Campaigners demand return of £425m of Olympics money to the Big Lottery Fund

A refund campaign led by the Directory for Social Change has sent a fake invoice to the government that highlights what it calls 'moral theft' from thousands of charities

The campaign's 'invoice'
The campaign's 'invoice'

Charity sector campaigners have issued an overdue ‘invoice’ to the government for failing to repay money spent on the Olympics to the National Lottery six months after the end of the games.

The previous government used £675m from lottery sources to help pay for the infrastructure needed for the London Olympics.

But the Big Lottery Refund campaign, which is led by the Directory for Social Change, is calling for £425m of this money – the amount taken from the Big Lottery Fund – to be returned to the BLF for distribution to charities and community groups.

The government has pledged to return the £675m by 2030/31, but the campaigners are asking for the immediate return of the £425m.

Campaigners estimate that the money could support 10,000 charities, which serve eight million beneficiaries. More than 3,300 charities have signed up to support the refund campaign. The mock invoice to the government says that payment is six months overdue. 

Debra Allcock Tyler, chief executive of the DSC, said: "It is increasingly clear that hundreds of millions in the Olympic budget remains unspent. There is a clear moral case for the swift return of these funds to the lottery good causes that made sacrifices to make the games a success.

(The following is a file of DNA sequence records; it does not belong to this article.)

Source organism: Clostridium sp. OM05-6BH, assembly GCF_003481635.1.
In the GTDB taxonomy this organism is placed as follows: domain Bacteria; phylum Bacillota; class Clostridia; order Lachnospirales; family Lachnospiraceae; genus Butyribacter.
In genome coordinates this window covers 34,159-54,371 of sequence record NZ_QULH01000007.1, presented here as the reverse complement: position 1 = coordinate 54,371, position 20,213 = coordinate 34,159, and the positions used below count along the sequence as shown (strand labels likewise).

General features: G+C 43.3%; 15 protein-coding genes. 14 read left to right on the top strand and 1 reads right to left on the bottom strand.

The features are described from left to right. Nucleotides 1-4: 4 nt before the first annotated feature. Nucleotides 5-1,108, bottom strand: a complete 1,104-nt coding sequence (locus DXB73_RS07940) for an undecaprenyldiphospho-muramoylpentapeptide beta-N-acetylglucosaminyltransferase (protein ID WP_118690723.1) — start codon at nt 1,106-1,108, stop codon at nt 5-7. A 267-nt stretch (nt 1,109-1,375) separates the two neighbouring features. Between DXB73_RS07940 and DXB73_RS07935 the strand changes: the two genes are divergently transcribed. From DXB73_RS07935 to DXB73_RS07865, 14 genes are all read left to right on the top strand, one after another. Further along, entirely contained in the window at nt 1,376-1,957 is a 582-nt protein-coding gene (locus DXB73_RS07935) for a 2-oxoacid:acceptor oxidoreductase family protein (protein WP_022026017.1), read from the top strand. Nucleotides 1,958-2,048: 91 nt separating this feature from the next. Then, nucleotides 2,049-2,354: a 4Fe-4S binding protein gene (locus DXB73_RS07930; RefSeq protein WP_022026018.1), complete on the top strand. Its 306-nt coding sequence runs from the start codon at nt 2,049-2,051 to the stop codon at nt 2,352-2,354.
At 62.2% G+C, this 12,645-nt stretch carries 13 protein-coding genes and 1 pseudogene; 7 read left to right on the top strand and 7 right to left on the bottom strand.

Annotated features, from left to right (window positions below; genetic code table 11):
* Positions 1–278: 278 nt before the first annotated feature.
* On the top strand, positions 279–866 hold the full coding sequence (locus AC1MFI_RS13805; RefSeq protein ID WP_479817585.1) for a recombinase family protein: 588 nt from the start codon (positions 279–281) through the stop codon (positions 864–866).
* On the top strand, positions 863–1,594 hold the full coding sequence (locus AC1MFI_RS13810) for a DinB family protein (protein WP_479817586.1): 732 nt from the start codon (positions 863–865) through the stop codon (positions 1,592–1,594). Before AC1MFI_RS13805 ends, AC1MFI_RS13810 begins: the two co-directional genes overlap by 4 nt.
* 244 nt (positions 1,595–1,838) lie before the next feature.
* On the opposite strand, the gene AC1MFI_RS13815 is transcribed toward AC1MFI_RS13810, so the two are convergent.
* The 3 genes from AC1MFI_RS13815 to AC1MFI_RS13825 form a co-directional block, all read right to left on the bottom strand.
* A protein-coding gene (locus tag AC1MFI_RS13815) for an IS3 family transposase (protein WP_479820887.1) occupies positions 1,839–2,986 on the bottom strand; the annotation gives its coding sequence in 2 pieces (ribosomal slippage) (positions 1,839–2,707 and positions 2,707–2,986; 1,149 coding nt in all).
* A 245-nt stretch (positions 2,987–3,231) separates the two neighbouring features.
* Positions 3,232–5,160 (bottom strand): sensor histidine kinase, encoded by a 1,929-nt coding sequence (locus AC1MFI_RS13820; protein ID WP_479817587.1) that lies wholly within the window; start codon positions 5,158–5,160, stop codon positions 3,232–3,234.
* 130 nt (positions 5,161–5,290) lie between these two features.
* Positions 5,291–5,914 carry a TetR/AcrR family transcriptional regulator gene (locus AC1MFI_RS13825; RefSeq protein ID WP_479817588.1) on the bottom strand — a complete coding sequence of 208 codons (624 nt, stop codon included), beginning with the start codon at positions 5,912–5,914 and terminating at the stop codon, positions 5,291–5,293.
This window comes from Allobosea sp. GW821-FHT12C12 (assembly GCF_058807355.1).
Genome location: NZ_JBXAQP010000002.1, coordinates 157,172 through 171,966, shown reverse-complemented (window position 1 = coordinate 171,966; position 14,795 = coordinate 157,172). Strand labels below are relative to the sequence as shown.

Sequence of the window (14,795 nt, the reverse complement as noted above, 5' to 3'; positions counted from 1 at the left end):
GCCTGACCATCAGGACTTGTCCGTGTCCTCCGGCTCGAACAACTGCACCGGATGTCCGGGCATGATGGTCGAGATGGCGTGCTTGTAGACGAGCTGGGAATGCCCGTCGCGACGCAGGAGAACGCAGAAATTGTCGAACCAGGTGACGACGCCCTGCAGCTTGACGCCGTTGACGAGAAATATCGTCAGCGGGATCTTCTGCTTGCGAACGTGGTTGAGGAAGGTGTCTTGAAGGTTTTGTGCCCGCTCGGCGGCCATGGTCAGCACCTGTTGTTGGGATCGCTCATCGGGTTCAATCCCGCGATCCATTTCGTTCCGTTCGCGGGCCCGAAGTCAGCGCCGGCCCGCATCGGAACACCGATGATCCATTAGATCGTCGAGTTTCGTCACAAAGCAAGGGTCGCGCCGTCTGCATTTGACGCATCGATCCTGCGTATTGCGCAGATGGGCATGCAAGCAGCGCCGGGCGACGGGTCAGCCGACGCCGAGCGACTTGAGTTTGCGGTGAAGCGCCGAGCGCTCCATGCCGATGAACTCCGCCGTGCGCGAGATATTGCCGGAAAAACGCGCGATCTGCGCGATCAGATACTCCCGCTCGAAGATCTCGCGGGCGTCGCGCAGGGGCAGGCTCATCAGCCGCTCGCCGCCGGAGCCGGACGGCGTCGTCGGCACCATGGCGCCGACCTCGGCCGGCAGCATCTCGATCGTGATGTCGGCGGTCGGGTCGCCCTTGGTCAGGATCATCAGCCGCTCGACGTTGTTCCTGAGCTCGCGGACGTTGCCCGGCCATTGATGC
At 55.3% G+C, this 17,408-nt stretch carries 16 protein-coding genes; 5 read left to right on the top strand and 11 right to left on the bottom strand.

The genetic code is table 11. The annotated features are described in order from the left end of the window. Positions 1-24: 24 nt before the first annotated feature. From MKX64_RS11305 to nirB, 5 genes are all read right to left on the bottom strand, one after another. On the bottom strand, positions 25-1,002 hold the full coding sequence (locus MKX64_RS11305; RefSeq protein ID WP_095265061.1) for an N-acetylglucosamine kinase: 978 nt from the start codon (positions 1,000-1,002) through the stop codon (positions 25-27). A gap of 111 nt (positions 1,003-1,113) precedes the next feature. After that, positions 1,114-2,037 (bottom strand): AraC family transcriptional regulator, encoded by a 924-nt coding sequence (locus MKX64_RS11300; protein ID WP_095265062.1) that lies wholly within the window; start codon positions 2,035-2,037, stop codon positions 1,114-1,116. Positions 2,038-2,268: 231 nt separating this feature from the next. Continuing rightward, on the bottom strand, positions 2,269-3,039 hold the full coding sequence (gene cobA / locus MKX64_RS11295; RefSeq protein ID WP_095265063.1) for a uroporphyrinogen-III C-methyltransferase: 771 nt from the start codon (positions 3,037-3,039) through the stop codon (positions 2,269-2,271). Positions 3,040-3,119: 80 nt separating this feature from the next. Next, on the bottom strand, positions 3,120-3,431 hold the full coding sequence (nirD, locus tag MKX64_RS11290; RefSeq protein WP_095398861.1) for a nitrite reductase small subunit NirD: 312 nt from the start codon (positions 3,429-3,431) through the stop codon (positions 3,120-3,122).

"Depriving communities and vulnerable people of vital support during these difficult times amounts to moral theft and cannot continue. The government needs to pay back the money that was borrowed now."

Hugh Robertson, the sports minister, said last month that up to £150m of the money taken for the Olympics might be returned to the lottery distributors next year, but campaigners maintain that this is not enough, and not soon enough.

A spokesman for the Department for Culture, Media and Sport said: "We have been completely clear how money will be returned to good causes. The National Lottery distributors are entitled to £675m of receipts from the sale of the land on the Olympic Park and more than £69m from the Olympic village sale, while any funds remaining in the Olympic Lottery Distribution Fund will also go to them."

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